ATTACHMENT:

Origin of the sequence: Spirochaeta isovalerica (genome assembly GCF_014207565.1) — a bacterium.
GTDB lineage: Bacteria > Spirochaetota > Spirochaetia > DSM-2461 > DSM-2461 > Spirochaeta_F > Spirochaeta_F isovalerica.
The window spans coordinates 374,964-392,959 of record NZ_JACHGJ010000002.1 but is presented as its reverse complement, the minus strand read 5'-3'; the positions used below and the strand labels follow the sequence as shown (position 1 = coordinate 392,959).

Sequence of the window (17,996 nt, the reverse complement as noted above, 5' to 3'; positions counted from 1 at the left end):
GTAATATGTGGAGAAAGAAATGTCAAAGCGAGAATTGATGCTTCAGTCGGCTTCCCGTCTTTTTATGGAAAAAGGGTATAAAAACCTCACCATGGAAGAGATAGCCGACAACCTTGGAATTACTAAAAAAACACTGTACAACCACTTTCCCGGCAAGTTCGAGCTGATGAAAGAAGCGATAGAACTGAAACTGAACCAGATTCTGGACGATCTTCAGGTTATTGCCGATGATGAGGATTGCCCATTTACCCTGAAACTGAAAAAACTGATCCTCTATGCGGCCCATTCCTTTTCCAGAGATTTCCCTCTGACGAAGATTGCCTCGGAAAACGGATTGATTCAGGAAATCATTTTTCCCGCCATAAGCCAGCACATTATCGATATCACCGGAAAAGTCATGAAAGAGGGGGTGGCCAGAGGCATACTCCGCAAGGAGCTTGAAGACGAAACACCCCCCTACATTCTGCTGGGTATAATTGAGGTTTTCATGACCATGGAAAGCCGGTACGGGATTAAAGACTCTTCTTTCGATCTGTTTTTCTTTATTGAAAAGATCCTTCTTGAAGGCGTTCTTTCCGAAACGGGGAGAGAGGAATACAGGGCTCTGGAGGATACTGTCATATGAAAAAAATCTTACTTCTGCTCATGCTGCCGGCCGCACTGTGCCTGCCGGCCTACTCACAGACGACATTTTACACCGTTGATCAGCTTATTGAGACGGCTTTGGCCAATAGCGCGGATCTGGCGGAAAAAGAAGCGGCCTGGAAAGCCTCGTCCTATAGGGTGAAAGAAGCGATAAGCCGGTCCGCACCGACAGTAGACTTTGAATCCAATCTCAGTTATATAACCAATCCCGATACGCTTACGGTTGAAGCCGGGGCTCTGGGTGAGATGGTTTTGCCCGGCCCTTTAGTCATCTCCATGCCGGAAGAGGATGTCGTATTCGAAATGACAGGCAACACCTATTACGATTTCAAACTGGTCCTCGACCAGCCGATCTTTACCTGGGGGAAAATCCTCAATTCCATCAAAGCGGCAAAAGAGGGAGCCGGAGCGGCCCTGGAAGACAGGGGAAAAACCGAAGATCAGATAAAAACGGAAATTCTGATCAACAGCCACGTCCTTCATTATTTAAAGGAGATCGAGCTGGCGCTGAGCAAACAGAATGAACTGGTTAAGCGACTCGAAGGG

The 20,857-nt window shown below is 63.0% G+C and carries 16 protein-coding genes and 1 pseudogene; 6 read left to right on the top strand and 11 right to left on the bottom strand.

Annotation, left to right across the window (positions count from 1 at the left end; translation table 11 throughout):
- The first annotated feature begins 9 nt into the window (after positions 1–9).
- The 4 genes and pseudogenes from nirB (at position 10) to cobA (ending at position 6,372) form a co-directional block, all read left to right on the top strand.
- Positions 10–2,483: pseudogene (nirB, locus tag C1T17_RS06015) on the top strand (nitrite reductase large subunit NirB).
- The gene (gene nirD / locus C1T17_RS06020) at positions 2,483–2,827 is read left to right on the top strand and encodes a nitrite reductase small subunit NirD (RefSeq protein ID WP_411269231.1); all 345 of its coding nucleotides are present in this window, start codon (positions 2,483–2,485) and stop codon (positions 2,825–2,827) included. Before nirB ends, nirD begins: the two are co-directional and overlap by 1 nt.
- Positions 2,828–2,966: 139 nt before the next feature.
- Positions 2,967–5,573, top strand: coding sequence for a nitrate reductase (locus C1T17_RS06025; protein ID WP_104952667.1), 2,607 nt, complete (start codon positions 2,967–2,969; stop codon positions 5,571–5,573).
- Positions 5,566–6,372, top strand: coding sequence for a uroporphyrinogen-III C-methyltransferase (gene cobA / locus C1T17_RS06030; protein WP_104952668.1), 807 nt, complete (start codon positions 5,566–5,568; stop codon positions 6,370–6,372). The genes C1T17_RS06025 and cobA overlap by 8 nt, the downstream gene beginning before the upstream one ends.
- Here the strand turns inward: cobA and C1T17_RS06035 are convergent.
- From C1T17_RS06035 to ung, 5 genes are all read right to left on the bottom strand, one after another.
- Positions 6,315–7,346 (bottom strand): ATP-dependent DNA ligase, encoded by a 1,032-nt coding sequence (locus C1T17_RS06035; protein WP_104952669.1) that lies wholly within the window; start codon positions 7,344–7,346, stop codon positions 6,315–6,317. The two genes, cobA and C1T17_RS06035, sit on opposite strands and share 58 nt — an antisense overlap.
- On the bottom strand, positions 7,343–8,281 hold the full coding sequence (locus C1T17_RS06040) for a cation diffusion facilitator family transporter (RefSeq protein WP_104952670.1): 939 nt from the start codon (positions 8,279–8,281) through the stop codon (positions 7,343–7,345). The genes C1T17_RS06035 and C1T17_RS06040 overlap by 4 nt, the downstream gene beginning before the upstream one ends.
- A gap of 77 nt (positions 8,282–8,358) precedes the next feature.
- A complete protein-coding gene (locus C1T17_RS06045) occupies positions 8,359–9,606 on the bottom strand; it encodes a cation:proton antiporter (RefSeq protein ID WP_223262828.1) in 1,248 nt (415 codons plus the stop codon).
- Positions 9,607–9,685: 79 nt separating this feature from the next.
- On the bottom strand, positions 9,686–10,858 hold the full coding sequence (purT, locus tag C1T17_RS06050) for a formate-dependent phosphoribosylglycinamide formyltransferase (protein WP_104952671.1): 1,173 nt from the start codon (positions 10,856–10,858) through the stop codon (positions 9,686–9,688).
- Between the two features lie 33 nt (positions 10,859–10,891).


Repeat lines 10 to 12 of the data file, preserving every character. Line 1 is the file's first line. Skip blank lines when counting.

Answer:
- Positions 10–2,483: pseudogene (nirB, locus tag C1T17_RS06015) on the top strand (nitrite reductase large subunit NirB).
- The gene (gene nirD / locus C1T17_RS06020) at positions 2,483–2,827 is read left to right on the top strand and encodes a nitrite reductase small subunit NirD (RefSeq protein ID WP_411269231.1); all 345 of its coding nucleotides are present in this window, start codon (positions 2,483–2,485) and stop codon (positions 2,825–2,827) included. Before nirB ends, nirD begins: the two are co-directional and overlap by 1 nt.
- Positions 2,828–2,966: 139 nt before the next feature.